Scammers preying on online job seekers


Staff Report



DAYTON — Better Business Bureau serving Dayton and the Miami Valley and BARRYSTAFF warn job seekers to be wary of scammers online posing as companies hiring.

More and more job-related scams are being reported to BBB’s Scam Tracker. Most victims tend to be college age and seeking employment. However, this scam targets every age. These scammers intend to steal your identity and/or your hard-earned cash.

Typically, many of these scams start when victims are contacted by what appears to be reputable firms advising them they have been “hired.” The scammer sends the victim a check and is instructed to deposit the funds and send a portion back to the scammer. The check is not real and once your bank realizes it, you are responsible for paying back the funds sent to the scammer, not to mention any other funds you happened to use, as well as any fees your bank may charge.

One consumer recently posted to BBB’s Scam Tracker that she had found a job posting on Indeed for a job as a mystery shopper for Kroger. After responding to the posting, she received a check for $2,480 and was instructed to deposit the money into her account. Then, she was also told to keep $250 for her salary, but use the rest to shop Walmart (buy product, use Walmart to Walmart money transfer and Moneygram transfer).

Doug Barry of the BARRYSTAFF employment agency in Dayton says this impacts his business because most of his job seekers come by way of Indeed. Thousands of people apply through the website every day.

“Job seekers need to know employment agencies like ours will never ask them for anything until we meet with them,” Barry said. “We’ll never send a check before meeting with a job seeker. We’ll never ask anyone to do any banking either.”

BBB and BARRYSTAFF offer the following tips to help you avoid employment scams:

• Remember legitimate companies will not ask you to deposit a check and send funds back to them.

• Be wary of companies offering a high salary for unskilled labor, asking for an advance fee or making offers that simply sound too good to be true.

• Avoid companies using e-mail addresses that are Gmail, Hotmail, etc. Legitimate firms usually do not use public e-mail accounts.

• Be cautious of messages using improper grammar and spelling, indicating the sender could be from a foreign company.

• Take the time to ask lots of questions. Vague answers are a red flag that should arouse your suspicion.

• Always be wary of work-from-home or secret shopper positions, or any job with a generic title. Positions that don’t require special training or licensing appeal to a wide range of applicants. Scammers know this and use these otherwise legitimate titles in their fake ads.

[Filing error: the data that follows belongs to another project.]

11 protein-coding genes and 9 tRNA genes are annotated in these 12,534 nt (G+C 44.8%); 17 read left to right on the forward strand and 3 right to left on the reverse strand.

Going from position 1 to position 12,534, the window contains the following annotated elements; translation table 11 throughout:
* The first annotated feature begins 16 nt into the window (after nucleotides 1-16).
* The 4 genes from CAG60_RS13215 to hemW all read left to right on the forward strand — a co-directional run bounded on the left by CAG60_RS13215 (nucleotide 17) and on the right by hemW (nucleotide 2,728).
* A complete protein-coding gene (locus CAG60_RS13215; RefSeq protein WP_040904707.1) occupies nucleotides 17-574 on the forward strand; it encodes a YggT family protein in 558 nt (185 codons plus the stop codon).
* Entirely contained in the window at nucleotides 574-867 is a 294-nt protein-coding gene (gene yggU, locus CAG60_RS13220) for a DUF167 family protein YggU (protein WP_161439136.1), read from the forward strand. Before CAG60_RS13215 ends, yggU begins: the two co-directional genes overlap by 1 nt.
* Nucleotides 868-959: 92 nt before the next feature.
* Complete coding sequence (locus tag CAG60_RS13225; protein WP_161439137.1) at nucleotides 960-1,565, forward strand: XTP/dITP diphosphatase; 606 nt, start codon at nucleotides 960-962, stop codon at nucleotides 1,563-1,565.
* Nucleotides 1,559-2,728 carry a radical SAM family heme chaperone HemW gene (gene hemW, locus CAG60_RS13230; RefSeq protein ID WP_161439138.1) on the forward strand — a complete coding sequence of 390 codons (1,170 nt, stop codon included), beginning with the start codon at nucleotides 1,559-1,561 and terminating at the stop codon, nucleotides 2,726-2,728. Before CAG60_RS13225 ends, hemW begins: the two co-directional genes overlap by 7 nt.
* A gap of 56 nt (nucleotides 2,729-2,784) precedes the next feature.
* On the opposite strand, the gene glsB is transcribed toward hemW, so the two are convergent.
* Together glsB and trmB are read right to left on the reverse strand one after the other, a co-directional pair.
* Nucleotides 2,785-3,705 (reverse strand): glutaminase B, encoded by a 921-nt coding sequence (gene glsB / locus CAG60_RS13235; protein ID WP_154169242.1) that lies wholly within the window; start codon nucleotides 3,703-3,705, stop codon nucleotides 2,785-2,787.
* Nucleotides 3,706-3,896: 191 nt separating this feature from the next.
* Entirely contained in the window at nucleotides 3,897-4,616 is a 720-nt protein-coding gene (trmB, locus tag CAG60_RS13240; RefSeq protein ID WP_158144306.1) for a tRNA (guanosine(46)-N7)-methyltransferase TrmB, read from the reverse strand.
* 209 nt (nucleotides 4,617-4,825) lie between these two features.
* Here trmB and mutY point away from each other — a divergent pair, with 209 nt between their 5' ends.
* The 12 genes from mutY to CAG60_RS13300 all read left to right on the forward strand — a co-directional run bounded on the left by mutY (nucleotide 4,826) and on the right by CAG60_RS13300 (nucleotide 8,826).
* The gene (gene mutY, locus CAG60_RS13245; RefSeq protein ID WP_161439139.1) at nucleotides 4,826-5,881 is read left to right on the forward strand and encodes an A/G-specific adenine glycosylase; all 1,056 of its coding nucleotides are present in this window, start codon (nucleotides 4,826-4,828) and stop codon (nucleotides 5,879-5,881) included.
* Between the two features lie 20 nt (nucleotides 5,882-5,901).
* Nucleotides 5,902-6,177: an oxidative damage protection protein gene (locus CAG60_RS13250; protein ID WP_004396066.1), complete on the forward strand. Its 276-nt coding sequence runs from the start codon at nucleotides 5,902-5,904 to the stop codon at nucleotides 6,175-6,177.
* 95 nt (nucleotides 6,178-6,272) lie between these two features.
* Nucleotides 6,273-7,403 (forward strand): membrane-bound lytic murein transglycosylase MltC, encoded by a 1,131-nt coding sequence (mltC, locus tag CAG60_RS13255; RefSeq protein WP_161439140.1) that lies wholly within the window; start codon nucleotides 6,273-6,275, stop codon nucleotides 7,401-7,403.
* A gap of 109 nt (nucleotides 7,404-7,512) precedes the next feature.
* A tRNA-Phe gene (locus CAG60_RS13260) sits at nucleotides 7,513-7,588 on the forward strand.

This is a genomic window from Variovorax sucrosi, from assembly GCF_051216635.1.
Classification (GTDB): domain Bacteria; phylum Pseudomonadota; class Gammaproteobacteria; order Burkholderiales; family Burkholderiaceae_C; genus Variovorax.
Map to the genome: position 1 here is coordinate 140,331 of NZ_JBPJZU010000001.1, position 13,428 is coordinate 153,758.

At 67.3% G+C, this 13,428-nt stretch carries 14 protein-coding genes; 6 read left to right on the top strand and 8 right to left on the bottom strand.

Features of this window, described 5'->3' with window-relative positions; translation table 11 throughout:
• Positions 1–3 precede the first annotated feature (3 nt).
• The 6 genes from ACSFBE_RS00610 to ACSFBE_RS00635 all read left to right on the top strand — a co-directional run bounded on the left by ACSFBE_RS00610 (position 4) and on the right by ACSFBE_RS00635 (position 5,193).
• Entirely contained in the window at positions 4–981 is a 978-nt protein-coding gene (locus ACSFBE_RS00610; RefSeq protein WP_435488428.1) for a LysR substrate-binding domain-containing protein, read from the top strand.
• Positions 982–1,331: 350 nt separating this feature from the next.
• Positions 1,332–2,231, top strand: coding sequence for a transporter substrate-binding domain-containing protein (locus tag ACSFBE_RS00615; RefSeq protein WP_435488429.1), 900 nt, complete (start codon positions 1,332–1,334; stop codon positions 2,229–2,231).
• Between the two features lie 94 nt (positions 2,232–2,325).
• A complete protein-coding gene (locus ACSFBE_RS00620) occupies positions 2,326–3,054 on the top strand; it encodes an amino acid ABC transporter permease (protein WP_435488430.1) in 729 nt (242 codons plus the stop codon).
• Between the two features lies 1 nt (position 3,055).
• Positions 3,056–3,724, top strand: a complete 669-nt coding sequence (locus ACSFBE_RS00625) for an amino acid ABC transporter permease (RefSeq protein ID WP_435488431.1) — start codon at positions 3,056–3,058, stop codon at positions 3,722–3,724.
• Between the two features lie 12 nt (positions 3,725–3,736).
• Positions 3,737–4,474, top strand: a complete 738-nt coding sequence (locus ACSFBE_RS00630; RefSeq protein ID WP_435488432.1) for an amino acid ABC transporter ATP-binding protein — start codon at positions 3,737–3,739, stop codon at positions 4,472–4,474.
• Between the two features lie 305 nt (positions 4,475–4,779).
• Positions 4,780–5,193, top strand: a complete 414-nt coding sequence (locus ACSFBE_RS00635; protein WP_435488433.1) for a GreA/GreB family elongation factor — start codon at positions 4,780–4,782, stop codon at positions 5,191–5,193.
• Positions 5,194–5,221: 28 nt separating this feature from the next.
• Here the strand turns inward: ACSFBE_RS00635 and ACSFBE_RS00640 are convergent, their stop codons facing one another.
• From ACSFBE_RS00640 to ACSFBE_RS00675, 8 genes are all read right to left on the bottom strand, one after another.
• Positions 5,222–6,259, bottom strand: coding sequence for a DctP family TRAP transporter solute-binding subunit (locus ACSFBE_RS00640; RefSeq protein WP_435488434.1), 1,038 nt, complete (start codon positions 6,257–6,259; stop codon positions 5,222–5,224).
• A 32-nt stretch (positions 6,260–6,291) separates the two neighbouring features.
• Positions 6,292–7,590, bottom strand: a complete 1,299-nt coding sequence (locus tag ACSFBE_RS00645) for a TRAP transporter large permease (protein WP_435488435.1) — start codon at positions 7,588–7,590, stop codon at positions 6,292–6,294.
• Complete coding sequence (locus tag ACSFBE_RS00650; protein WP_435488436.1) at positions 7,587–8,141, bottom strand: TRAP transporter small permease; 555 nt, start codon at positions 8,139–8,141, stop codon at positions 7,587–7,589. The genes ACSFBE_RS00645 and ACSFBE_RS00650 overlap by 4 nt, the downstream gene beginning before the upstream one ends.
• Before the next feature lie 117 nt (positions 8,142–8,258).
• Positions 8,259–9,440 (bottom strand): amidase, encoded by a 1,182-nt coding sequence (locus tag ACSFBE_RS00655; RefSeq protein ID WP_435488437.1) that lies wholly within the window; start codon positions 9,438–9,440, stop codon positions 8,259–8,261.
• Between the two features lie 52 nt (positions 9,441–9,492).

• Check the real company’s job page to see if the position is posted there if the job posting is for a well-known brand.

• Look online; if the job comes up in other cities with the exact same post, it’s likely a scam.

• Beware of offers made without an interview. A real company will want to talk to a candidate before hiring.

• Keep in mind government agencies post all jobs publically and freely. The U.S. and Canadian federal governments and the U.S. Postal Service/Canada Postal Service never charge for information about jobs or applications for jobs.

• Be wary of any offer to give you special access or guarantee you a job for a fee – if you are paying for the promise of a job, it’s probably a scam.

• Get all details and contracts in writing. A legitimate recruiter will provide you with a complete contract for their services with cost, what you get, who pays (you or the employer), and what happens if you do not find a job.

John North, BBB president and CEO, says, “Don’t let stress over looking for a new job make you vulnerable to scams. It can be tough to tell the difference between a legitimate opportunity and a bogus job offering. Scammers are sophisticated and are always tweaking their ploy and evolving with the times and technology, making it more important than ever to take your time, be skeptical and do your research. Better Business Bureau is always a great resource. Visit bbb.org or call (937) 222-5825 or (800) 776-5301.”

About Your BBB Serving Dayton and the Miami Valley

For more than 100 years, Better Business Bureau has been helping people find businesses, brands and charities they can trust. In 2014, people turned to BBB more than 165 million times for BBB Business Reviews on more than 4.7 million businesses and Charity Reports on 11,000 charities, all available for free at bbb.org. BBB serving Dayton and the Miami Valley is one of 113 local, independent BBBs across the United States, Canada and Mexico. BBB serving Dayton and the Miami Valley serves seven and half Ohio counties, including Clark, Darke, Greene, Miami, Montgomery, Preble, Shelby and northern Warren counties. Your Dayton-based BBB is unique in that it provides business solutions and consumer services in specialized areas to other BBBs, businesses and consumers. It remains focused on the Miami Valley, but through these key products and services, it is an international organization.

About BARRYSTAFF

BARRYSTAFF has been putting people to work for over 30 years and remains the most successful locally-owned staffing agency in Dayton.

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